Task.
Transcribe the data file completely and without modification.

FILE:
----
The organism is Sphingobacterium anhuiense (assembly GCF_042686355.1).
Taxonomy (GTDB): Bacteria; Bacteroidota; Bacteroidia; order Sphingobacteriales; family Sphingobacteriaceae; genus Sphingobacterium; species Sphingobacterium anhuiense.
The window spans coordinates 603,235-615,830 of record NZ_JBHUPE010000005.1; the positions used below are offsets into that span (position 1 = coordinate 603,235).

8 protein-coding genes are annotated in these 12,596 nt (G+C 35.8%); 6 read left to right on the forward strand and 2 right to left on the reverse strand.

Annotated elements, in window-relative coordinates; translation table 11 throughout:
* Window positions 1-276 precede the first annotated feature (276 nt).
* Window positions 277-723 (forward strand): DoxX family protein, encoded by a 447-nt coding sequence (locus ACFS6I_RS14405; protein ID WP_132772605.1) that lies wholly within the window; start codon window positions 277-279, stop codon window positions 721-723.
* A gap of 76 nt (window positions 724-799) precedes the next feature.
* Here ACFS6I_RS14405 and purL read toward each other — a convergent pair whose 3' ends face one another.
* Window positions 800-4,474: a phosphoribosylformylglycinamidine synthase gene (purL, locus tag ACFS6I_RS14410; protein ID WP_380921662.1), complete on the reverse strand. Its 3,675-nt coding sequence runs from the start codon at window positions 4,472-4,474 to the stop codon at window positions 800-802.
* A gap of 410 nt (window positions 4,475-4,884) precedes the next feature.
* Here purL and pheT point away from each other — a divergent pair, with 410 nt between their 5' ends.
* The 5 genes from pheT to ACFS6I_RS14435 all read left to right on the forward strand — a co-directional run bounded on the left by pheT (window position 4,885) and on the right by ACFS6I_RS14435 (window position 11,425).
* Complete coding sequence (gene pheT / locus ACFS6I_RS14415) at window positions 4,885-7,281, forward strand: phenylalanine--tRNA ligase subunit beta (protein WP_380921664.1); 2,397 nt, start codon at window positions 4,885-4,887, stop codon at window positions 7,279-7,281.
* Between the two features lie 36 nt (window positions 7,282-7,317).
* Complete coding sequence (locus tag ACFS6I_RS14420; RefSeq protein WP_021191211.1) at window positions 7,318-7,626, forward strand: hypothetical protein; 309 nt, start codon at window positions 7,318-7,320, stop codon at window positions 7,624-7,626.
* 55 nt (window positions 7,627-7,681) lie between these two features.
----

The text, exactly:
The organism is Sphingobacterium anhuiense (assembly GCF_042686355.1).
Taxonomy (GTDB): Bacteria; Bacteroidota; Bacteroidia; order Sphingobacteriales; family Sphingobacteriaceae; genus Sphingobacterium; species Sphingobacterium anhuiense.
The window spans coordinates 603,235-615,830 of record NZ_JBHUPE010000005.1; the positions used below are offsets into that span (position 1 = coordinate 603,235).

8 protein-coding genes are annotated in these 12,596 nt (G+C 35.8%); 6 read left to right on the forward strand and 2 right to left on the reverse strand.

Annotated elements, in window-relative coordinates; translation table 11 throughout:
* Window positions 1-276 precede the first annotated feature (276 nt).
* Window positions 277-723 (forward strand): DoxX family protein, encoded by a 447-nt coding sequence (locus ACFS6I_RS14405; protein ID WP_132772605.1) that lies wholly within the window; start codon window positions 277-279, stop codon window positions 721-723.
* A gap of 76 nt (window positions 724-799) precedes the next feature.
* Here ACFS6I_RS14405 and purL read toward each other — a convergent pair whose 3' ends face one another.
* Window positions 800-4,474: a phosphoribosylformylglycinamidine synthase gene (purL, locus tag ACFS6I_RS14410; protein ID WP_380921662.1), complete on the reverse strand. Its 3,675-nt coding sequence runs from the start codon at window positions 4,472-4,474 to the stop codon at window positions 800-802.
* A gap of 410 nt (window positions 4,475-4,884) precedes the next feature.
* Here purL and pheT point away from each other — a divergent pair, with 410 nt between their 5' ends.
* The 5 genes from pheT to ACFS6I_RS14435 all read left to right on the forward strand — a co-directional run bounded on the left by pheT (window position 4,885) and on the right by ACFS6I_RS14435 (window position 11,425).
* Complete coding sequence (gene pheT / locus ACFS6I_RS14415) at window positions 4,885-7,281, forward strand: phenylalanine--tRNA ligase subunit beta (protein WP_380921664.1); 2,397 nt, start codon at window positions 4,885-4,887, stop codon at window positions 7,279-7,281.
* Between the two features lie 36 nt (window positions 7,282-7,317).
* Complete coding sequence (locus tag ACFS6I_RS14420; RefSeq protein WP_021191211.1) at window positions 7,318-7,626, forward strand: hypothetical protein; 309 nt, start codon at window positions 7,318-7,320, stop codon at window positions 7,624-7,626.
* 55 nt (window positions 7,627-7,681) lie between these two features.